Neuroscience and Religion: Brain, Mind, Self, and Soul
Volney P. Gay
Rowman & Littlefield, 2009 - Psychology - 287 pages
For religious persons, the notion of human being is tied inextricably to the notion of God (or the gods) and turns on this question: what is human being? How did we, with our almost infinite capacities for thought, change, and domination, come to be? Imbued with powers far beyond any other animal, humans are too faulty to be considered gods themselves. Yet, the idea of God (or the gods) appears in all distinctive human cultures: it names the other pole of human_it designates a being who realizes perfectly our imperfectly realized nature. With the rise of new sciences come ancient anxieties about how we should define human being. In the nineteenth century, electricity and magnetism fascinated experts and captivated the lay public. In the twenty-first century, advances in neuroscience open up vast new possibilities of mimicking, and perhaps emulating human being. In this book twelve scholars and scientists ask what_if anything_distinguishes Brain from Mind, and Mind from Self and Soul.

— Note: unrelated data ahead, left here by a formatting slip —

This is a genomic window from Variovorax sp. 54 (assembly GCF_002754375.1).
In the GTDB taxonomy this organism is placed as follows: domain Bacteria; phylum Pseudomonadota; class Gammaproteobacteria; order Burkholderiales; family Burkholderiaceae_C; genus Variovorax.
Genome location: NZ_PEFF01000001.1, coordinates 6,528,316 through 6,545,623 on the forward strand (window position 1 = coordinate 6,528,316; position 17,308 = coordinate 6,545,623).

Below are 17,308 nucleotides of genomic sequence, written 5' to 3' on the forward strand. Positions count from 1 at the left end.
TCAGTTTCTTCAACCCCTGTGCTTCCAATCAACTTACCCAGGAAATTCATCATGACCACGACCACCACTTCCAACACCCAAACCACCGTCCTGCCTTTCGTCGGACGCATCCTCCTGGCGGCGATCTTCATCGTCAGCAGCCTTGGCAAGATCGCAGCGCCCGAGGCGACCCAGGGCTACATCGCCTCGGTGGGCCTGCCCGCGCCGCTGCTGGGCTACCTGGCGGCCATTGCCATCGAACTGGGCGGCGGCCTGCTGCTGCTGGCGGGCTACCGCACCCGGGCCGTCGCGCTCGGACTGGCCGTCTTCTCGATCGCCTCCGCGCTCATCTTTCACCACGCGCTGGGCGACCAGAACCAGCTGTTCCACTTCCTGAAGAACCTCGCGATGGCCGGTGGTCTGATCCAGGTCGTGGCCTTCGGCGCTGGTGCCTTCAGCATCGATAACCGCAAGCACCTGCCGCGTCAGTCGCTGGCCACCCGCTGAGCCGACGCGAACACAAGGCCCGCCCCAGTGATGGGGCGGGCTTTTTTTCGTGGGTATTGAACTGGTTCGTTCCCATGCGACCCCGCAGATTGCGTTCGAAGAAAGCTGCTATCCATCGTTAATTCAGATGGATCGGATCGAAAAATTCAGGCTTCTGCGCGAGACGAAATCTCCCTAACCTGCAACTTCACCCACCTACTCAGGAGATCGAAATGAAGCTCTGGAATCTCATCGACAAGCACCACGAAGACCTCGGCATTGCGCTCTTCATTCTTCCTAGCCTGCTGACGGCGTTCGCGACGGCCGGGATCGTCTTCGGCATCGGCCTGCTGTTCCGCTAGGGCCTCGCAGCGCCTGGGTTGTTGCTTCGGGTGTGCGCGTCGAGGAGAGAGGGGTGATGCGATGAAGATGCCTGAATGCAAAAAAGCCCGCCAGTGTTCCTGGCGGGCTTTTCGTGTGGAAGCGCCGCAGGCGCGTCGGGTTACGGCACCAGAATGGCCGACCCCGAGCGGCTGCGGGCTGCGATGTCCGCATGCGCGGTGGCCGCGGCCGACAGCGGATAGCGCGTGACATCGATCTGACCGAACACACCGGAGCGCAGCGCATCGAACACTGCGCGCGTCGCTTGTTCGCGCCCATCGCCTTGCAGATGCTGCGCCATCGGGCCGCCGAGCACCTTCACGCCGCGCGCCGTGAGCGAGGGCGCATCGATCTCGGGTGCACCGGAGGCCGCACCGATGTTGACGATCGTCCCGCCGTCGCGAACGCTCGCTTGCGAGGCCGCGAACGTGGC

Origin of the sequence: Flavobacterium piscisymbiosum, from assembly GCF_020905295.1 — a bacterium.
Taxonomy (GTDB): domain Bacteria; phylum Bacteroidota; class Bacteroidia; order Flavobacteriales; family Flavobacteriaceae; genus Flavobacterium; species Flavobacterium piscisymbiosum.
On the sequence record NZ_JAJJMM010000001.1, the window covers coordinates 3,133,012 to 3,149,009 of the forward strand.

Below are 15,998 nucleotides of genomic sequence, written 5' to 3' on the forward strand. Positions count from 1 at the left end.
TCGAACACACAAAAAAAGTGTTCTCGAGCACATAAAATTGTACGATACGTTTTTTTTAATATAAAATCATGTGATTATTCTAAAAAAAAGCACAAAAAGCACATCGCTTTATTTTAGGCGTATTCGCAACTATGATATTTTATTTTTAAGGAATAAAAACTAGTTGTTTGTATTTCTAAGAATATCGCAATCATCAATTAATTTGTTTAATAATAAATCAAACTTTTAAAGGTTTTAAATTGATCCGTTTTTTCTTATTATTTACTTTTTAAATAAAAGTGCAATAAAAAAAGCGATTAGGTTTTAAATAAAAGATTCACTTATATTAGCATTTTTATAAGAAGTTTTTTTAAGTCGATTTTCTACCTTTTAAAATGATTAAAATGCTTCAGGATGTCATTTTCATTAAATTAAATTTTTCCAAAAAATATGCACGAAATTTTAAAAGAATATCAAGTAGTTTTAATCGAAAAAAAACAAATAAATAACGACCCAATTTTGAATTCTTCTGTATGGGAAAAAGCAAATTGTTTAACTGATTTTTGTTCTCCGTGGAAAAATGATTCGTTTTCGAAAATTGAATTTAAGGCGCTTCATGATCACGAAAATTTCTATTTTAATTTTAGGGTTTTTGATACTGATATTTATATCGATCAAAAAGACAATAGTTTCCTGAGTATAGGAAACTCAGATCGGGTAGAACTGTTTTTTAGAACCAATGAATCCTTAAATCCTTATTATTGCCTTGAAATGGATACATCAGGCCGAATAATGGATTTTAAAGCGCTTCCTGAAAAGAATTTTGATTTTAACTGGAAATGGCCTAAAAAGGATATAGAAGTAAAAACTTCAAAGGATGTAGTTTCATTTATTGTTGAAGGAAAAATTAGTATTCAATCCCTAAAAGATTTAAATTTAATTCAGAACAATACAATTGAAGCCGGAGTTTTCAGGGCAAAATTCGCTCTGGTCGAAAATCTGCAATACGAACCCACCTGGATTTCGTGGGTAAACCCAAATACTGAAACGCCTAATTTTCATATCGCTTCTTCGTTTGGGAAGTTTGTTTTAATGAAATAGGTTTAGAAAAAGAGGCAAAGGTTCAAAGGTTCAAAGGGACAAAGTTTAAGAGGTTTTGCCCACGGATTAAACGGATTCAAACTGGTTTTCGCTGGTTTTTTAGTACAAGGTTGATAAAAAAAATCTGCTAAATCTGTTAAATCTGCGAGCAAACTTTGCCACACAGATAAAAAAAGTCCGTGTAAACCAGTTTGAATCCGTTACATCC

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About the Contributors and Interviewees
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accessed November 14 action animals argued basic behavior beliefs biology black box body brain Cambridge cause Christof Koch Citizen Cyborg cognitive complex concept correlated cortex cultural cyborg technologies Daniel Dennett Darwin's Dangerous Idea Dennett distinct dualism emergent entities example explain feel Francis Crick Freud functions genes genetic glossolalia goal God Gene human human enhancement idea incest individual inputs intention interaction Kant Koch Leibniz machine marriage means mechanical mental mind modern Monadology movements nature neural neurons neuroscience neuroscientists Newberg November 14 organized Oxford University Press percent person philosophers physical physicalist Pinker principle processes psychology qualia Quest for Consciousness question reality reason reductionism religion religious experience robot saccade scale Schall scientific scientists secularization sense social society sociology soul specific Spinoza spiritual Steven Pinker structures survival machines taboo theory things tion traditional understand Vanderbilt York